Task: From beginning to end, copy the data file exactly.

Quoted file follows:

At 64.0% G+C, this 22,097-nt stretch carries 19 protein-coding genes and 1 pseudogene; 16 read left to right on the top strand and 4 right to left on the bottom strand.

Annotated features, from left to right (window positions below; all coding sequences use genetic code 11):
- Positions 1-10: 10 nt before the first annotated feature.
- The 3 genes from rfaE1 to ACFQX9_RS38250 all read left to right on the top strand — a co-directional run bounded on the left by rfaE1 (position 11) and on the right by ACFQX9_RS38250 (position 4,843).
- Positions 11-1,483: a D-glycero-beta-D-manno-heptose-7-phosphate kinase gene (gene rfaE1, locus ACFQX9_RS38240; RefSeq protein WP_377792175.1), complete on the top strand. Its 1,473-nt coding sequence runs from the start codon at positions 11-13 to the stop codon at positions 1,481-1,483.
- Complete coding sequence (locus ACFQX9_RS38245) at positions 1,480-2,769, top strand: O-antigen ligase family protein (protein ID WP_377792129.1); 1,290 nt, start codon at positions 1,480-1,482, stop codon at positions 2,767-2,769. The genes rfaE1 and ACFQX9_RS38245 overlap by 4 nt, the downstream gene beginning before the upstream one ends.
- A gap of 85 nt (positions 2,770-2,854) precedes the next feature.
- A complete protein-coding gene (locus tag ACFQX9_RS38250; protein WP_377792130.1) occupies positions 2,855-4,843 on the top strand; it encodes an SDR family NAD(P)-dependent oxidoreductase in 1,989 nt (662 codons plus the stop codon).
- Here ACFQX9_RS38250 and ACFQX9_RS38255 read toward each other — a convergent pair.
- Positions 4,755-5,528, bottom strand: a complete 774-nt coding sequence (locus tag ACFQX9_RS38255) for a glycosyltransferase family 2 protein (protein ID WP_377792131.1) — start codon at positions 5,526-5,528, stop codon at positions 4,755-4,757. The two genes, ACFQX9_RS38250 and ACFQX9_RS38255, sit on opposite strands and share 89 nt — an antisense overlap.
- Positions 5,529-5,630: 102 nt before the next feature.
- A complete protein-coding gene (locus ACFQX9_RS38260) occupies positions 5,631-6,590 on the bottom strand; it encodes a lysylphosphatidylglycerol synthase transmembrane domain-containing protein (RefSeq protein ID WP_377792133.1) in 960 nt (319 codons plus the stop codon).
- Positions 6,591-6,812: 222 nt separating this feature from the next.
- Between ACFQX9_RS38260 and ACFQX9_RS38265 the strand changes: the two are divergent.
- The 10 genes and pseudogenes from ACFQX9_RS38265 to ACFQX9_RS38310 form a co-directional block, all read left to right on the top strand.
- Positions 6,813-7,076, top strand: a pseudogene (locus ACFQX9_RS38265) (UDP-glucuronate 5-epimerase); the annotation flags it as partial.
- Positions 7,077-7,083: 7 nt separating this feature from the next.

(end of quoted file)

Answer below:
At 64.0% G+C, this 22,097-nt stretch carries 19 protein-coding genes and 1 pseudogene; 16 read left to right on the top strand and 4 right to left on the bottom strand.

Annotated features, from left to right (window positions below; all coding sequences use genetic code 11):
- Positions 1-10: 10 nt before the first annotated feature.
- The 3 genes from rfaE1 to ACFQX9_RS38250 all read left to right on the top strand — a co-directional run bounded on the left by rfaE1 (position 11) and on the right by ACFQX9_RS38250 (position 4,843).
- Positions 11-1,483: a D-glycero-beta-D-manno-heptose-7-phosphate kinase gene (gene rfaE1, locus ACFQX9_RS38240; RefSeq protein WP_377792175.1), complete on the top strand. Its 1,473-nt coding sequence runs from the start codon at positions 11-13 to the stop codon at positions 1,481-1,483.
- Complete coding sequence (locus ACFQX9_RS38245) at positions 1,480-2,769, top strand: O-antigen ligase family protein (protein ID WP_377792129.1); 1,290 nt, start codon at positions 1,480-1,482, stop codon at positions 2,767-2,769. The genes rfaE1 and ACFQX9_RS38245 overlap by 4 nt, the downstream gene beginning before the upstream one ends.
- A gap of 85 nt (positions 2,770-2,854) precedes the next feature.
- A complete protein-coding gene (locus tag ACFQX9_RS38250; protein WP_377792130.1) occupies positions 2,855-4,843 on the top strand; it encodes an SDR family NAD(P)-dependent oxidoreductase in 1,989 nt (662 codons plus the stop codon).
- Here ACFQX9_RS38250 and ACFQX9_RS38255 read toward each other — a convergent pair.
- Positions 4,755-5,528, bottom strand: a complete 774-nt coding sequence (locus tag ACFQX9_RS38255) for a glycosyltransferase family 2 protein (protein ID WP_377792131.1) — start codon at positions 5,526-5,528, stop codon at positions 4,755-4,757. The two genes, ACFQX9_RS38250 and ACFQX9_RS38255, sit on opposite strands and share 89 nt — an antisense overlap.
- Positions 5,529-5,630: 102 nt before the next feature.
- A complete protein-coding gene (locus ACFQX9_RS38260) occupies positions 5,631-6,590 on the bottom strand; it encodes a lysylphosphatidylglycerol synthase transmembrane domain-containing protein (RefSeq protein ID WP_377792133.1) in 960 nt (319 codons plus the stop codon).
- Positions 6,591-6,812: 222 nt separating this feature from the next.
- Between ACFQX9_RS38260 and ACFQX9_RS38265 the strand changes: the two are divergent.
- The 10 genes and pseudogenes from ACFQX9_RS38265 to ACFQX9_RS38310 form a co-directional block, all read left to right on the top strand.
- Positions 6,813-7,076, top strand: a pseudogene (locus ACFQX9_RS38265) (UDP-glucuronate 5-epimerase); the annotation flags it as partial.
- Positions 7,077-7,083: 7 nt separating this feature from the next.